News outlets across the world are reporting about Olympic swimmer Michael Phelps' feat of breaking the record for the most medals ever won by an Olympian. On Saturday night, the 31-year-old won his record twenty-eight Olympic medal with 23 of them gold. But the road to being the world's greatest swimmer did not come easy and is full of weak moments that has led to his two driving under the influence charges (DUIs) and his famous bong incident.
As reported in February of 2009, 23-year-old Michael Phelps apologized for his youthful indiscretion when he was caught on camera at a party smoking a bong that allegedly contained marijuana. The party took place three months after the Olympics while he was taking a break from training after he had won eight gold medals. It was not clear how often Phelps indulged in the consumption of marijuana. But common sense tells us it was not the first time. At that time the Associated Press reported that Phelps said: "I engaged in behavior which was regrettable and demonstrated bad judgment. I'm 23 years old and despite the successes I've had in the pool, I acted in a youthful and inappropriate way, not in a manner people have come to expect from me. For this, I am sorry. I promise my fans and the public it will not happen again."
It seems that his apology was accepted by most Americans and majority of his corporate sponsors stood by him. The damage to his career was minimal when he was slapped with a three-month suspension from USA Swimming and his face was removed from the Kellogg's cereal box.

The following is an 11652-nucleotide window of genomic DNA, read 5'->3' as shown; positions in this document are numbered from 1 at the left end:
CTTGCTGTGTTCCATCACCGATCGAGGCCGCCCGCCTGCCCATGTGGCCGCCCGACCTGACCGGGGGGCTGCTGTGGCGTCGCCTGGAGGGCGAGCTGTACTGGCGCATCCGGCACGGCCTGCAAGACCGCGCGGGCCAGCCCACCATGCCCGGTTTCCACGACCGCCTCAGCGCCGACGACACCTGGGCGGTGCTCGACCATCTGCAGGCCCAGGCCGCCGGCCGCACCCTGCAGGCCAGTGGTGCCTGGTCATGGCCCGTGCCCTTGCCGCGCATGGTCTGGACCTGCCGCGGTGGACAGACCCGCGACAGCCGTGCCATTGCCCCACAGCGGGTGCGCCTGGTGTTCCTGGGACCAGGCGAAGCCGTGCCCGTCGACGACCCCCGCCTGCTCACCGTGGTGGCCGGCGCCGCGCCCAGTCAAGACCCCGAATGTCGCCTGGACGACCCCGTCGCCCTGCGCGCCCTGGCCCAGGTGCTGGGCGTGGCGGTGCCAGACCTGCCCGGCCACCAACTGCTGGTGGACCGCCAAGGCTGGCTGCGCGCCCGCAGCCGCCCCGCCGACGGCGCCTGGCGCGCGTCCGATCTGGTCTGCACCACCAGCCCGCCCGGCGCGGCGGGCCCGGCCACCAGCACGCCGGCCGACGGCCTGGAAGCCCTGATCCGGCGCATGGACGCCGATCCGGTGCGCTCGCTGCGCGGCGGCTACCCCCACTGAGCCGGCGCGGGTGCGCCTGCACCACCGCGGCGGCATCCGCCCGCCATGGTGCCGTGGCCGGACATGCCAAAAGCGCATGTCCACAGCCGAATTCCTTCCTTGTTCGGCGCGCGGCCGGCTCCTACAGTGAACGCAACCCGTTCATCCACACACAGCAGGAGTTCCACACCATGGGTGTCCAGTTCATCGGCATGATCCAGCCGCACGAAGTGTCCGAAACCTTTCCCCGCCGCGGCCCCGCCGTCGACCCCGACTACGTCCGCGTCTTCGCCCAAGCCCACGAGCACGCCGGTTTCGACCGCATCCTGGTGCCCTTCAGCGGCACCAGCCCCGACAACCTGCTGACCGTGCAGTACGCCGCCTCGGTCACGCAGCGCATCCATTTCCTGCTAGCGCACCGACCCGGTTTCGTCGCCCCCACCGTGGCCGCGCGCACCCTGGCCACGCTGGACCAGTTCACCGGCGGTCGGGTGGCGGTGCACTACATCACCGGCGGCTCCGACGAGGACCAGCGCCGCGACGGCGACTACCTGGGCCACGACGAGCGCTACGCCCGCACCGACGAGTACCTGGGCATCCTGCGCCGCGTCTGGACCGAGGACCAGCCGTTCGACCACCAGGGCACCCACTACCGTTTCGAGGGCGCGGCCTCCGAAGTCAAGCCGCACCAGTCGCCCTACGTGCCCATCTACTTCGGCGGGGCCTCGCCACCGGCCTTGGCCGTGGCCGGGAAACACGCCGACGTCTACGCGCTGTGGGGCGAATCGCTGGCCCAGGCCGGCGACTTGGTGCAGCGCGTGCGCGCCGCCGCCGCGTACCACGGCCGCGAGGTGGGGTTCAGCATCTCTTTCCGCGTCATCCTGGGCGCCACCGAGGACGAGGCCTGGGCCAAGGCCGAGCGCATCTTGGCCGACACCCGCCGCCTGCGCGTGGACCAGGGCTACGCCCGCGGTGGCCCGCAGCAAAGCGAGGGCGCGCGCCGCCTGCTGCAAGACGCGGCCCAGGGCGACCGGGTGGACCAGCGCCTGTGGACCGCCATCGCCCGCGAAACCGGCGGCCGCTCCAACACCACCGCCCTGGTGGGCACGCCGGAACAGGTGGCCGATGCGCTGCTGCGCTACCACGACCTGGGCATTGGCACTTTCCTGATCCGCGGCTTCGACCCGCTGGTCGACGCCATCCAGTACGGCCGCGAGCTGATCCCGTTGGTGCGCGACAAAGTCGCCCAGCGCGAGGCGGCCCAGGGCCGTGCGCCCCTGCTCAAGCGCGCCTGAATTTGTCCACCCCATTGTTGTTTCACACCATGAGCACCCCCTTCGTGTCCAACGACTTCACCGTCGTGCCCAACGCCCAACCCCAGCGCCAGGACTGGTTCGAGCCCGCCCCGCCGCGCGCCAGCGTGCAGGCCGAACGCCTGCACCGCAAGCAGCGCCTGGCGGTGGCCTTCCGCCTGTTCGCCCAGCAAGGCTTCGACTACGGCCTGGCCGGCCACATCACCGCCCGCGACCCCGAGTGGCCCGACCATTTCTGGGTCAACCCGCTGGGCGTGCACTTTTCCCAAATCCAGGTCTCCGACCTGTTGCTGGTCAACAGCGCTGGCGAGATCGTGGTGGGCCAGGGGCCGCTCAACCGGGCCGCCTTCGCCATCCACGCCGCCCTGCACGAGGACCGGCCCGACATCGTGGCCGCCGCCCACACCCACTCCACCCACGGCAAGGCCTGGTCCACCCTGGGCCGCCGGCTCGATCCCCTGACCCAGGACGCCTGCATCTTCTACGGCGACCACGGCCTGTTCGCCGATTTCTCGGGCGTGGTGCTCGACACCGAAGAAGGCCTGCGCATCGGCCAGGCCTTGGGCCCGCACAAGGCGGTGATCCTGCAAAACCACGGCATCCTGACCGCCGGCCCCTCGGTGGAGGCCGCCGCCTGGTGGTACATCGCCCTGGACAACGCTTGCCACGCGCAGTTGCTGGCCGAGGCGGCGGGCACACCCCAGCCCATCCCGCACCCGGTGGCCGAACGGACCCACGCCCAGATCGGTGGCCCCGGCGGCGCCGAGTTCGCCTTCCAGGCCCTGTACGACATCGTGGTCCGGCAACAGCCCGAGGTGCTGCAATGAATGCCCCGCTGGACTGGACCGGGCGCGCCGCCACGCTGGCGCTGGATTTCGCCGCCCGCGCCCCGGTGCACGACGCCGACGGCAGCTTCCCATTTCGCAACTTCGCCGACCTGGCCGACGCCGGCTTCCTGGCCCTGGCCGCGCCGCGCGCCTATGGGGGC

As I said before, Phelps made a point then that reached well-beyond a box of Corn Flakes, when he revealed to the world that smoking marijuana did not affect his ability to excel. It proved that millions of Americans who are recreational drug users who use drugs responsibly can lead normal lives. Phelps is a testament to this, even though he might not admit it in fear of the repercussions that come along with telling the truth. Because of the war on drugs and its zero-tolerance policy, the truth sometimes becomes buried because of the stigma that is attached to being a drug user.
Despite Phelps telling the world he would not mess up again, he did in 2014 when he was arrested for his second DUI (the first occurred in 2004) which proves Phelps is just a normal human being.
There might be a question in defining if Phelps can be considered a recreational user if he only used during extended breaks from his training. We have no way of knowing his drug use beyond the one incident mentioned above, but for the sake of argument, if Phelps could be considered a recreational user, he would be a high-profile example of people who engage in recreational drug use and suffer no adverse effects -- other than exposing themselves to criminal penalties due to drug prohibition. It may be true that some people struggle with drug addiction and sadly for the most part they are treated like criminals instead of being treated like people with medical problems.
Recreational drug users, and people wrestling with addiction everywhere, are routinely demonized by the moral majority who refuse to recognize that the criminal sanctions for using illegal drugs is in itself totally immoral.
Michael Phelps is an American hero who proved to the world that people who smoke or have smoked marijuana can be functional and successful in their lives. He claims he will now retire. Maybe the record 28 medals he has won will lead the way to a change in the way people think about recreational drug use. Hopefully now his face will be put back on the Kellogg's cereal box and he will continue to be a true American hero.